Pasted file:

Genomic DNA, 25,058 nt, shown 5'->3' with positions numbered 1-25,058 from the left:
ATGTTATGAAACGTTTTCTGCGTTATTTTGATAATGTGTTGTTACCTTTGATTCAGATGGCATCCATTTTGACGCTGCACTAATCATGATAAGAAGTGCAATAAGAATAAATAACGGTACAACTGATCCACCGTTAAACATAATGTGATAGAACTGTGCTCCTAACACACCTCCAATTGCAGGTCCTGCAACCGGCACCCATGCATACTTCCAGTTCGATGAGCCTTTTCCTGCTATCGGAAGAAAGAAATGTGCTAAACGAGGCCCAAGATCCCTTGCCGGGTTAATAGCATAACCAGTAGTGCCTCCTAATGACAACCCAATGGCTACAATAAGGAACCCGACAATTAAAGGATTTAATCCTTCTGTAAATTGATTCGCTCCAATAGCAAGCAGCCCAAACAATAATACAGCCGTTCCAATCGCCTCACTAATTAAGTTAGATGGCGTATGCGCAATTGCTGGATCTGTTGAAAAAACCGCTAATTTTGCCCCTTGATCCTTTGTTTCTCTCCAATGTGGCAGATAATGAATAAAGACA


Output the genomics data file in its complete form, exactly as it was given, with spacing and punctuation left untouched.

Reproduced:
Genomic DNA, 25,058 nt, shown 5'->3' with positions numbered 1-25,058 from the left:
ATGTTATGAAACGTTTTCTGCGTTATTTTGATAATGTGTTGTTACCTTTGATTCAGATGGCATCCATTTTGACGCTGCACTAATCATGATAAGAAGTGCAATAAGAATAAATAACGGTACAACTGATCCACCGTTAAACATAATGTGATAGAACTGTGCTCCTAACACACCTCCAATTGCAGGTCCTGCAACCGGCACCCATGCATACTTCCAGTTCGATGAGCCTTTTCCTGCTATCGGAAGAAAGAAATGTGCTAAACGAGGCCCAAGATCCCTTGCCGGGTTAATAGCATAACCAGTAGTGCCTCCTAATGACAACCCAATGGCTACAATAAGGAACCCGACAATTAAAGGATTTAATCCTTCTGTAAATTGATTCGCTCCAATAGCAAGCAGCCCAAACAATAATACAGCCGTTCCAATCGCCTCACTAATTAAGTTAGATGGCGTATGCGCAATTGCTGGATCTGTTGAAAAAACCGCTAATTTTGCCCCTTGATCCTTTGTTTCTCTCCAATGTGGCAGATAATGAATAAAGACA